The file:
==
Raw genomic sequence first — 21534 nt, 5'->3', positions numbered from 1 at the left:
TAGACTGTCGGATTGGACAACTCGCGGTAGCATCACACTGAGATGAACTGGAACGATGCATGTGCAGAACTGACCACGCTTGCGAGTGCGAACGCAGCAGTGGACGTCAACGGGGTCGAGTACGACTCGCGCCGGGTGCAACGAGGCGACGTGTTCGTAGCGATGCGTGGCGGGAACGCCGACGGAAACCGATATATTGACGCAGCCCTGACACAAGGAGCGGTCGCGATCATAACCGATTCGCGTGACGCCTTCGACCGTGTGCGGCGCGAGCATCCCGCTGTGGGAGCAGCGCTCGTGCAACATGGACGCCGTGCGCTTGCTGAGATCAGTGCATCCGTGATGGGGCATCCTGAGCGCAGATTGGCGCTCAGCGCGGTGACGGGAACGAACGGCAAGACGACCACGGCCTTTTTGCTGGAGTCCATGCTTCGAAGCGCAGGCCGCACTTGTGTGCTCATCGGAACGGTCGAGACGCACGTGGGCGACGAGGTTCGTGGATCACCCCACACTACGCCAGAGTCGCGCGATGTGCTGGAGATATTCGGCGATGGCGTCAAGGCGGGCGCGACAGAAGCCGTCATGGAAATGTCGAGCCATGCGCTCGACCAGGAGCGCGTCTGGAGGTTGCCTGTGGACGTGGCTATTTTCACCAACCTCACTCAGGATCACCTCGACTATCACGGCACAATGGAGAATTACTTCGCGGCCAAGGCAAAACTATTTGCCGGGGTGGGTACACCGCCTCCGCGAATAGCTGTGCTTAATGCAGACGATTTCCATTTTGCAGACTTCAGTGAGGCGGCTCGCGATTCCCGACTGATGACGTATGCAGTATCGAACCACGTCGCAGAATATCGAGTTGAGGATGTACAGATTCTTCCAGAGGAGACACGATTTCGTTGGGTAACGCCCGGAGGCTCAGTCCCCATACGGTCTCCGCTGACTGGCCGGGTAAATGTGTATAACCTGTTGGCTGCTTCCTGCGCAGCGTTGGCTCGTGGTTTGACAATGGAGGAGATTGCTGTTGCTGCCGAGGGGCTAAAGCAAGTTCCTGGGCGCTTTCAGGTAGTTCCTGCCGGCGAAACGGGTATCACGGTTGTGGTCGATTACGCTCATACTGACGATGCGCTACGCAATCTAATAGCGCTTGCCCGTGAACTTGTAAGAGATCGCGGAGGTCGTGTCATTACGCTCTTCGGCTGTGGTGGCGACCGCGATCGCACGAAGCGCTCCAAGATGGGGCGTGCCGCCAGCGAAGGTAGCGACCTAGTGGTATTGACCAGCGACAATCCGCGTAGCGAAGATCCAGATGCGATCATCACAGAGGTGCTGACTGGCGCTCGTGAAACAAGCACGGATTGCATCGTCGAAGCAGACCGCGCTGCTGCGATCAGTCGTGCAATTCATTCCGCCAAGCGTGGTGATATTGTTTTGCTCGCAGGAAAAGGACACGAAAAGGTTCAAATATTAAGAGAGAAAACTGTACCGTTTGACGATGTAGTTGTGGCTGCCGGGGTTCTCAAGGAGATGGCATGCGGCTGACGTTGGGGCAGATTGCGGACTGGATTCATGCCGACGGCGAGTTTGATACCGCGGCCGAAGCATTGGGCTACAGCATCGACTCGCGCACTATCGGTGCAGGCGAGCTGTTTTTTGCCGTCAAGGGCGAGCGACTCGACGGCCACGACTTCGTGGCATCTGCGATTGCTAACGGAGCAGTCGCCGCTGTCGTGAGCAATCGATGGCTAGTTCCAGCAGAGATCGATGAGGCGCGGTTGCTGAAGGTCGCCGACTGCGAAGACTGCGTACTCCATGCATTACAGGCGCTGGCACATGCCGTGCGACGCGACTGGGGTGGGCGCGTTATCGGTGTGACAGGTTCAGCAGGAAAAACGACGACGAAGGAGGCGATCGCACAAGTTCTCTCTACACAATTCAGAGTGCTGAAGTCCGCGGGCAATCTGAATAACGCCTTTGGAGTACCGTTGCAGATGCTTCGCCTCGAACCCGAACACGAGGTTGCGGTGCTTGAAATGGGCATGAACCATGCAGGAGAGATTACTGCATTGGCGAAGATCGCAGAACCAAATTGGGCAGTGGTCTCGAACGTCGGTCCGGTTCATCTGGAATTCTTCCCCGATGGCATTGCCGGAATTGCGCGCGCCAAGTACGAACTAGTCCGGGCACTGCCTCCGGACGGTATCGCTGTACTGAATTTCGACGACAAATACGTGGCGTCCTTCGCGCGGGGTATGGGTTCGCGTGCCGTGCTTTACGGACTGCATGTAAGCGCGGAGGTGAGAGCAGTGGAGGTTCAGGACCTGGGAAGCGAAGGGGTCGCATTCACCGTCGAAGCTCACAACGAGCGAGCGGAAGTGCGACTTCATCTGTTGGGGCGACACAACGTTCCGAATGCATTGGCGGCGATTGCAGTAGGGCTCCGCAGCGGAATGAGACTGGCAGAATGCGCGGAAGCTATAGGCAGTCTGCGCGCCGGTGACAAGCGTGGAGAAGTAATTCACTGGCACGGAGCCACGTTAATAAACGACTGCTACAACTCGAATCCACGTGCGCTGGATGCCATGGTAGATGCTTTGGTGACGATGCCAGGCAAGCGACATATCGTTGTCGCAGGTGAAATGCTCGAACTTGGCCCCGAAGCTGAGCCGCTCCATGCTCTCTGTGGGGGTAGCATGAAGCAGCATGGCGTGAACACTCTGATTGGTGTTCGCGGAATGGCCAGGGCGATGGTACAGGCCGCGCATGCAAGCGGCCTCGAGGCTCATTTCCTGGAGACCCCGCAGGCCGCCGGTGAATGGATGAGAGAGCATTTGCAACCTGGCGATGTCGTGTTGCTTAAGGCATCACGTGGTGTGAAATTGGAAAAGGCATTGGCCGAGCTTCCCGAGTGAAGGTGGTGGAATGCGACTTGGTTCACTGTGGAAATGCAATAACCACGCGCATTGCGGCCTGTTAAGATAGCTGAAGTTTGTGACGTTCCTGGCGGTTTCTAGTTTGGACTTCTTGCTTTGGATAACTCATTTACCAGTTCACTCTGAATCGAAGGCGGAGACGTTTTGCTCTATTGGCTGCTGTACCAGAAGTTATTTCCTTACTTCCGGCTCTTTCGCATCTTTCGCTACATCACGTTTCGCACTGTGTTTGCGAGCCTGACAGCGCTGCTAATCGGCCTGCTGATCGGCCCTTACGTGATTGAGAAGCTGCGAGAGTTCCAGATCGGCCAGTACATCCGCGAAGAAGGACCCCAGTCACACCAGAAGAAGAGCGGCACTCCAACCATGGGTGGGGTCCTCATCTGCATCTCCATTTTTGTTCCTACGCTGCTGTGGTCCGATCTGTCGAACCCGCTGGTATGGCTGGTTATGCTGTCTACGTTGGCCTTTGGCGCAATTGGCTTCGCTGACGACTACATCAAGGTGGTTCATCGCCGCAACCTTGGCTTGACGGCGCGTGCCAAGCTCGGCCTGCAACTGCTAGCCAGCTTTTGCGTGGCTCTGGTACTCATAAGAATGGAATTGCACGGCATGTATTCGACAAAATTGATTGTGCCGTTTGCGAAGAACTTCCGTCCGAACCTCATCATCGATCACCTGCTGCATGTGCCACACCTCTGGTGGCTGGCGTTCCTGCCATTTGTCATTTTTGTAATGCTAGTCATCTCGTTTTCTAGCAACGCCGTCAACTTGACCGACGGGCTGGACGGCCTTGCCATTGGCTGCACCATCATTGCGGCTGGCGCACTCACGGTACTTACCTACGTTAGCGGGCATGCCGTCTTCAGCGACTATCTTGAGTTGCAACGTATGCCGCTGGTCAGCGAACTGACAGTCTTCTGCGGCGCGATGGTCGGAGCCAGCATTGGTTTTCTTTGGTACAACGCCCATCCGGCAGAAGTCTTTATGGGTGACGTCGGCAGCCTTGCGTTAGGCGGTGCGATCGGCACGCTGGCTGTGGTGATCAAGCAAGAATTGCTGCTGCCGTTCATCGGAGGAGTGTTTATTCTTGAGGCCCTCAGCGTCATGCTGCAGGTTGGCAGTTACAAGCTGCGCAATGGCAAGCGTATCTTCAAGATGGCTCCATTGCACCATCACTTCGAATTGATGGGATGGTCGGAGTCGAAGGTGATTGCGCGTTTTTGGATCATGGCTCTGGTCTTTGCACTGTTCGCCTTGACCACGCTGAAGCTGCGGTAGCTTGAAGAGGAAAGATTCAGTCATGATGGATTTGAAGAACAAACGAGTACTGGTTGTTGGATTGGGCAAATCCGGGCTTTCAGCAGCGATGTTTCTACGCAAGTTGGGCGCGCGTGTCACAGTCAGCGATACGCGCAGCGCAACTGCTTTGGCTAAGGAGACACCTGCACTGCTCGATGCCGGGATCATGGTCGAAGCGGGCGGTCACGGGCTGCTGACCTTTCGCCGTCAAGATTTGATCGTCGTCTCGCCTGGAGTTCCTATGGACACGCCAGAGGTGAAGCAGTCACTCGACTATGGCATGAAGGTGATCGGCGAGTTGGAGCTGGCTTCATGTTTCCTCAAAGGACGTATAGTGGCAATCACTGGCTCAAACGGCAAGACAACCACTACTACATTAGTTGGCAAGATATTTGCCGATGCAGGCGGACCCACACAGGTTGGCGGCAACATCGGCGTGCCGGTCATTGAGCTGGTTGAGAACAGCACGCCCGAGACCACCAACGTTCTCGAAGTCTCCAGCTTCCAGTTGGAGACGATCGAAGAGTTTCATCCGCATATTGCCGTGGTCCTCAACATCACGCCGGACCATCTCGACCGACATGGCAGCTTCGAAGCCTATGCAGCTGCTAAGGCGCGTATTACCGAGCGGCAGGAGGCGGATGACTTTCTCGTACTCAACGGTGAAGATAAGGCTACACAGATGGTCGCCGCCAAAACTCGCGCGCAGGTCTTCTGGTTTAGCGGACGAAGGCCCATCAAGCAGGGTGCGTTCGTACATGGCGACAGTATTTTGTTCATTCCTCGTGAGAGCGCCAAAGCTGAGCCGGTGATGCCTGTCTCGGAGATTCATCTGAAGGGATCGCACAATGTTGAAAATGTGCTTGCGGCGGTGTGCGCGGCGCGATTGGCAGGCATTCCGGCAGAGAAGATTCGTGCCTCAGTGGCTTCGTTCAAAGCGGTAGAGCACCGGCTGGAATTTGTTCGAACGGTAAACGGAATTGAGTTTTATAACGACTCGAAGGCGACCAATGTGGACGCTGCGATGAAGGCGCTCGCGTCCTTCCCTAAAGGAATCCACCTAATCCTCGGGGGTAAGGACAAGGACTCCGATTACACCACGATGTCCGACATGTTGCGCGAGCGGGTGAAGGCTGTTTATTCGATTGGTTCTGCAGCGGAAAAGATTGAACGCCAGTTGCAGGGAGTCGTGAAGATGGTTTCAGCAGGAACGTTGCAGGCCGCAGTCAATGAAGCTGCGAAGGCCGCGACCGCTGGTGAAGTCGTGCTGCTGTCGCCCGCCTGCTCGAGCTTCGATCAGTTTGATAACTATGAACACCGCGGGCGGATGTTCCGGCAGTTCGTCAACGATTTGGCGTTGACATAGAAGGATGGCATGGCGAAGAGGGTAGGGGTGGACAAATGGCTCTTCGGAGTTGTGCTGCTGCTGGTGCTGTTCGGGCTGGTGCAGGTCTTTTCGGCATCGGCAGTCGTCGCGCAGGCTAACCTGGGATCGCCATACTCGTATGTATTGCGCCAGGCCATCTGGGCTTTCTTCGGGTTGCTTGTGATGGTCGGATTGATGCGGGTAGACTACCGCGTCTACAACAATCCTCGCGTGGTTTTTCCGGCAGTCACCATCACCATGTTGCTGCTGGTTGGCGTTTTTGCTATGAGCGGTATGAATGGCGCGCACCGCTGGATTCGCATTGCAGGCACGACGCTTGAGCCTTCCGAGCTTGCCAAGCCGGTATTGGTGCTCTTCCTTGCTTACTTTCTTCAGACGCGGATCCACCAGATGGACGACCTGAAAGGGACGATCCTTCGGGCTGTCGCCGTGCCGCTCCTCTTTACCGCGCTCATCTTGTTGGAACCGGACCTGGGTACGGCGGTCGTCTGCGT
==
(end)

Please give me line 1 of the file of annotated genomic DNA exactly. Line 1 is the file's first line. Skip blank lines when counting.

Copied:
Raw genomic sequence first — 21534 nt, 5'->3', positions numbered from 1 at the left: